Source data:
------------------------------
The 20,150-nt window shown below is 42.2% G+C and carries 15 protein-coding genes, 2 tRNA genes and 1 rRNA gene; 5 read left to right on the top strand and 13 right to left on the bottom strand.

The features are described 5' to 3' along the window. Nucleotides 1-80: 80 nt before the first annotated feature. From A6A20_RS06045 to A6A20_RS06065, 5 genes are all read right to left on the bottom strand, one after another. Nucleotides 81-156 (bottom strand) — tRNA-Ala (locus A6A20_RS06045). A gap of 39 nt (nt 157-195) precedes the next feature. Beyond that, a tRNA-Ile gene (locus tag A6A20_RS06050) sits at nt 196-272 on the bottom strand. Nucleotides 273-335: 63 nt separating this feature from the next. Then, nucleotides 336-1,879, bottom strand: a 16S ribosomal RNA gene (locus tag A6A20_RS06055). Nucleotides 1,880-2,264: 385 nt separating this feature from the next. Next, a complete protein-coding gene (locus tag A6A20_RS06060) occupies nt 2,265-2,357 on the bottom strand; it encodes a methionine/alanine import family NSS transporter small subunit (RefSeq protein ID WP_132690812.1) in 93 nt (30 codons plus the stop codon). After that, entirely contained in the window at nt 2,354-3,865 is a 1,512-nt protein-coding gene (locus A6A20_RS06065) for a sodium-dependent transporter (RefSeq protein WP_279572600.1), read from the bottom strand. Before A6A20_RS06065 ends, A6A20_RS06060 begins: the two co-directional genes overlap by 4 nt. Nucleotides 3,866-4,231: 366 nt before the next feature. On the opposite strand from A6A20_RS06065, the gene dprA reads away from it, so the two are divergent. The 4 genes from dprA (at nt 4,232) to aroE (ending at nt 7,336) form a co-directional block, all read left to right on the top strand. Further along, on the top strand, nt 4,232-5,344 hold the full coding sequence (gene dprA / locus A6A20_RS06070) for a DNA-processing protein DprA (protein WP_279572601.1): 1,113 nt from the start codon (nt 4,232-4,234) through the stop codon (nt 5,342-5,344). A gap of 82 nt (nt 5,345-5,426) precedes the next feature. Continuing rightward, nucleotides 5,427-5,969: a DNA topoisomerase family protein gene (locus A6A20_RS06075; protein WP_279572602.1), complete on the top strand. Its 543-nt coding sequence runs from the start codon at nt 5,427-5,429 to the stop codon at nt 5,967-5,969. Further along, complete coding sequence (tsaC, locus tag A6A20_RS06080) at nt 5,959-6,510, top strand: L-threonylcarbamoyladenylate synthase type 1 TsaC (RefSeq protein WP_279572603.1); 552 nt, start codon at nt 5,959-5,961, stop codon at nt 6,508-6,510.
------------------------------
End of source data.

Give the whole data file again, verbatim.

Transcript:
The 20,150-nt window shown below is 42.2% G+C and carries 15 protein-coding genes, 2 tRNA genes and 1 rRNA gene; 5 read left to right on the top strand and 13 right to left on the bottom strand.

The features are described 5' to 3' along the window. Nucleotides 1-80: 80 nt before the first annotated feature. From A6A20_RS06045 to A6A20_RS06065, 5 genes are all read right to left on the bottom strand, one after another. Nucleotides 81-156 (bottom strand) — tRNA-Ala (locus A6A20_RS06045). A gap of 39 nt (nt 157-195) precedes the next feature. Beyond that, a tRNA-Ile gene (locus tag A6A20_RS06050) sits at nt 196-272 on the bottom strand. Nucleotides 273-335: 63 nt separating this feature from the next. Then, nucleotides 336-1,879, bottom strand: a 16S ribosomal RNA gene (locus tag A6A20_RS06055). Nucleotides 1,880-2,264: 385 nt separating this feature from the next. Next, a complete protein-coding gene (locus tag A6A20_RS06060) occupies nt 2,265-2,357 on the bottom strand; it encodes a methionine/alanine import family NSS transporter small subunit (RefSeq protein ID WP_132690812.1) in 93 nt (30 codons plus the stop codon). After that, entirely contained in the window at nt 2,354-3,865 is a 1,512-nt protein-coding gene (locus A6A20_RS06065) for a sodium-dependent transporter (RefSeq protein WP_279572600.1), read from the bottom strand. Before A6A20_RS06065 ends, A6A20_RS06060 begins: the two co-directional genes overlap by 4 nt. Nucleotides 3,866-4,231: 366 nt before the next feature. On the opposite strand from A6A20_RS06065, the gene dprA reads away from it, so the two are divergent. The 4 genes from dprA (at nt 4,232) to aroE (ending at nt 7,336) form a co-directional block, all read left to right on the top strand. Further along, on the top strand, nt 4,232-5,344 hold the full coding sequence (gene dprA / locus A6A20_RS06070) for a DNA-processing protein DprA (protein WP_279572601.1): 1,113 nt from the start codon (nt 4,232-4,234) through the stop codon (nt 5,342-5,344). A gap of 82 nt (nt 5,345-5,426) precedes the next feature. Continuing rightward, nucleotides 5,427-5,969: a DNA topoisomerase family protein gene (locus A6A20_RS06075; protein WP_279572602.1), complete on the top strand. Its 543-nt coding sequence runs from the start codon at nt 5,427-5,429 to the stop codon at nt 5,967-5,969. Further along, complete coding sequence (tsaC, locus tag A6A20_RS06080) at nt 5,959-6,510, top strand: L-threonylcarbamoyladenylate synthase type 1 TsaC (RefSeq protein WP_279572603.1); 552 nt, start codon at nt 5,959-5,961, stop codon at nt 6,508-6,510.